Gala event to mark the relaunch of Serie A in the United States
They came by the dozens, men in finely cut suits, and women in evening gowns, adding a rare touch of elegance to the great hall of New York City’s Metropolitan Museum of Art, usually crowded with tourists in T-shirts and sneakers.
They came to show their love for Calcio, the Italian term for soccer.
For the past year, Italian soccer has had a home on the CBS-owned streaming channel, Paramount+, televising every Serie A game, most of them live, for fans in the United States.
The real stars of the evening were Italian soccer legends Alessandro Del Piero, Christian Vieri, Andrea Pirlo and Alessandro Nesta. Early int eh evening, the four stars, dressed mostly in black, stood apart from the crowd featins on passed hors d’oeuvres including arancini with sea scallops and hand sliced San Daniele prosciutto.
Fans who found the quiet corner where the stars hung out waited nervously to speak with them. Peter, the president of the AC Milan fan club in New York, was almost shaking as he asked to have his photo taken with Alessandro nesta. The Milan fan opened his shirt to reveal a red AC T-shirt with the Milan logo over his heart.
After finishing his photo he down a large glass of water to calm his nerves. “Wow,” was all he could bring himself to say.
Guests who did not dare take a photo with the stars, who were there as the league’s ambassadors, would take a guided tour of the Met’s European Paintings collection, or wander the halls of Greek and Roman art.
At dinner, Serie A chief executive Luigi De Siervo said Calcio’s arrival in the United States, which actually began two years ago, was late, but the league plans to catch up to its european rivals, the British Premier League, and La Liga of Spain, which both have large audiences in the U.S.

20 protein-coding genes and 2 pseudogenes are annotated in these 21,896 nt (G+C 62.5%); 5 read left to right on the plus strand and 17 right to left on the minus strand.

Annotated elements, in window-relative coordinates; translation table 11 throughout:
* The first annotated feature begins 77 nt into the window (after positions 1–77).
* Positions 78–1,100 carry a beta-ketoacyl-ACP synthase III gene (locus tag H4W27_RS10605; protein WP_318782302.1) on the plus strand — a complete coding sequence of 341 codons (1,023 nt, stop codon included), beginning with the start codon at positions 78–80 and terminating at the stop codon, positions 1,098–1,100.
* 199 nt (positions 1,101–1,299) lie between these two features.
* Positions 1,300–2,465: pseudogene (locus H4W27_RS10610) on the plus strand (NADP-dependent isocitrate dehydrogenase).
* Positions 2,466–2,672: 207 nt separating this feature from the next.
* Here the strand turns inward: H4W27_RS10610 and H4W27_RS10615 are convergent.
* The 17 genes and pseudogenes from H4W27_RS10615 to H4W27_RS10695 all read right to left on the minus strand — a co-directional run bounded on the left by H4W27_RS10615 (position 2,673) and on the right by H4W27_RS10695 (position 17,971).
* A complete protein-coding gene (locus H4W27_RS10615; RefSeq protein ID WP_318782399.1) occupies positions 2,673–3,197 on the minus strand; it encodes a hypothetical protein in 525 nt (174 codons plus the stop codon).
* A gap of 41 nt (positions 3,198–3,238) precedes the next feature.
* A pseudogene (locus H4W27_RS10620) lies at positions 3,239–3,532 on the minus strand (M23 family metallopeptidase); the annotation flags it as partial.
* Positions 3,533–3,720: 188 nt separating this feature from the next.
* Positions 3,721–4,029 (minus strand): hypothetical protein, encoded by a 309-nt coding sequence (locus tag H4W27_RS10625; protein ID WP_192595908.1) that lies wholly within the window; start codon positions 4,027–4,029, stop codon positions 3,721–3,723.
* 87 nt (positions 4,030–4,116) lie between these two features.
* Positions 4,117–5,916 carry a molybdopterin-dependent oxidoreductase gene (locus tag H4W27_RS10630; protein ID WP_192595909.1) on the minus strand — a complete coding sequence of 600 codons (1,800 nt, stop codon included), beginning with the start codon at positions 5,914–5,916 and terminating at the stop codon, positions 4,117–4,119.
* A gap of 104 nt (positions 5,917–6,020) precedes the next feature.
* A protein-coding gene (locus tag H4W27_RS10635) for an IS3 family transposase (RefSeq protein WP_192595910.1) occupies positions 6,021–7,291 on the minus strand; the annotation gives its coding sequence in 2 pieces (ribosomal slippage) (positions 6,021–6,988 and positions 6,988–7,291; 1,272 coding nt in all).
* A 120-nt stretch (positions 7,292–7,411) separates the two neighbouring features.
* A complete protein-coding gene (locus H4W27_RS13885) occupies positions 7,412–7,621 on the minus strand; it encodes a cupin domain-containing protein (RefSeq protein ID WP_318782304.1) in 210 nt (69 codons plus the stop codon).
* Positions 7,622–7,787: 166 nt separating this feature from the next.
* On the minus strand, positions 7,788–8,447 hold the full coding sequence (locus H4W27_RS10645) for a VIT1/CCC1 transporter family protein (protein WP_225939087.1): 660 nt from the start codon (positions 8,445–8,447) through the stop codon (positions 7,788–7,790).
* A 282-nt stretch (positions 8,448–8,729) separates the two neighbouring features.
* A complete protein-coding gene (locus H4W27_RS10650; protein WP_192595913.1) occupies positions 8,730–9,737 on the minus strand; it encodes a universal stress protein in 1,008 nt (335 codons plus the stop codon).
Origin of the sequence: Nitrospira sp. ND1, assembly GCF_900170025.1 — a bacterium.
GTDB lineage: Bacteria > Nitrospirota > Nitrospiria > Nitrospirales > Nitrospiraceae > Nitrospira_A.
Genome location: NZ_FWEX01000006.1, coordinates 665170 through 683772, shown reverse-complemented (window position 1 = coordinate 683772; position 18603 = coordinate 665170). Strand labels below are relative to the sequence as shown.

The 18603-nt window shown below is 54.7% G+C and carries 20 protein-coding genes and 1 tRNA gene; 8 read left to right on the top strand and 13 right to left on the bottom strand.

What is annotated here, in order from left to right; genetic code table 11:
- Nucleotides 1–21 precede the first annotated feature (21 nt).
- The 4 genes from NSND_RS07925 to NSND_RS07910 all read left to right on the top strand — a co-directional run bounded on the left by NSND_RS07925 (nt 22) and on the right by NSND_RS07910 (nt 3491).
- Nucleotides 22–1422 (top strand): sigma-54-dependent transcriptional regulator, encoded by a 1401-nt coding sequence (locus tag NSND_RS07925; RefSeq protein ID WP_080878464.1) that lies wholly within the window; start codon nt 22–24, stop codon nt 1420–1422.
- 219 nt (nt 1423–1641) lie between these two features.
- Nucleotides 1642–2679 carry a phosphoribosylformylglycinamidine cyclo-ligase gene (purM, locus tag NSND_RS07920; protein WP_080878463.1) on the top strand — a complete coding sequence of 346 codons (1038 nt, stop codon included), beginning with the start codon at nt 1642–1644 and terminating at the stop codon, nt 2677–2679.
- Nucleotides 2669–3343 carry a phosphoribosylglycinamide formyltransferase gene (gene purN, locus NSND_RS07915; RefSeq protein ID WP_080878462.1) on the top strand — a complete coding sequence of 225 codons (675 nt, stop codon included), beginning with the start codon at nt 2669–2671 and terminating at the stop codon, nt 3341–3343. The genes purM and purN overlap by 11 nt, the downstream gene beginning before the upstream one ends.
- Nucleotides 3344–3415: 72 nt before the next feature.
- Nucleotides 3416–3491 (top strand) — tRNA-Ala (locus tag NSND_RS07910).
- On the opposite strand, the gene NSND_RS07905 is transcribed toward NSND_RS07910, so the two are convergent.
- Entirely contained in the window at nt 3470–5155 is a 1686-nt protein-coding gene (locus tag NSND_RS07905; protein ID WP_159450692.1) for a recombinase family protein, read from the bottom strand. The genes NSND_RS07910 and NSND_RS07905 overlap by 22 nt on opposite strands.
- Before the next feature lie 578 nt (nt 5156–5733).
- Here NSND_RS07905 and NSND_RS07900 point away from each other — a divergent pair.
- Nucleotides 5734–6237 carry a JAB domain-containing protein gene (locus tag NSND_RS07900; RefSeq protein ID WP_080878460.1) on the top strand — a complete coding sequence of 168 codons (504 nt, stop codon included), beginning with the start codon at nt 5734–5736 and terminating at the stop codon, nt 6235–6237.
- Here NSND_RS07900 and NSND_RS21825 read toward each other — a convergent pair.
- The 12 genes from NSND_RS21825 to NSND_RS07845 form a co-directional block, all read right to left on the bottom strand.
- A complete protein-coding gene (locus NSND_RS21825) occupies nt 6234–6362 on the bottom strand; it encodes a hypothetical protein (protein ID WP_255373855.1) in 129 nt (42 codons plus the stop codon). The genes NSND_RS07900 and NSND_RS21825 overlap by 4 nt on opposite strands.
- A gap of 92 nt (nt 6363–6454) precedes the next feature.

“Those who preceded us had focused only on Italy,,” De Siervo said. Now, he said the league must focus on “globalization.”
The work goes beyond the sale last year of television rights for 64 million Euros a year. With a new office in Manhattan’s Chelsea neighborhood, the new heart of the city’s media district, the league will begin building new partnerships with US fans and sponsors, and unveiling new media ventures including highlights in multiple languages, and behind the scene films, as well as what he tantalizingly referred to as “scripted entertainment,” perhaps a series of docudramas about Serie A teams and stars.
“We have become a media company,” De Siervo told guests at the event, held in the magnificent Temple of Dendur, a genuine Egyptian temple that was rescued from rising waters of the Great Aswan Dam.
Large screens showed guests at the dinner a real Serie A game transformed in real time into a Metaverse 3-dimensional game. “We do entertainment for all purposes, we don’t just play football,” De Siervo said.
Other speakers at the event included Rocco Commisso, the Italian born and Bronx-bred owner of ACF Fiorentina told the story of how he came to America as a 12-year from southern Italy, and played his way to a full scholarship as a soccer player at New York’s prestigious Columbia University.
Commisso built an empire of cable television companies and in 2019, bought the fabled club in Florence. He is a prime example of why Legie is expanding to the United States. Italian soccer is so popular here that seven of the league’s teams are owned by Americans (and one by a Canadian).
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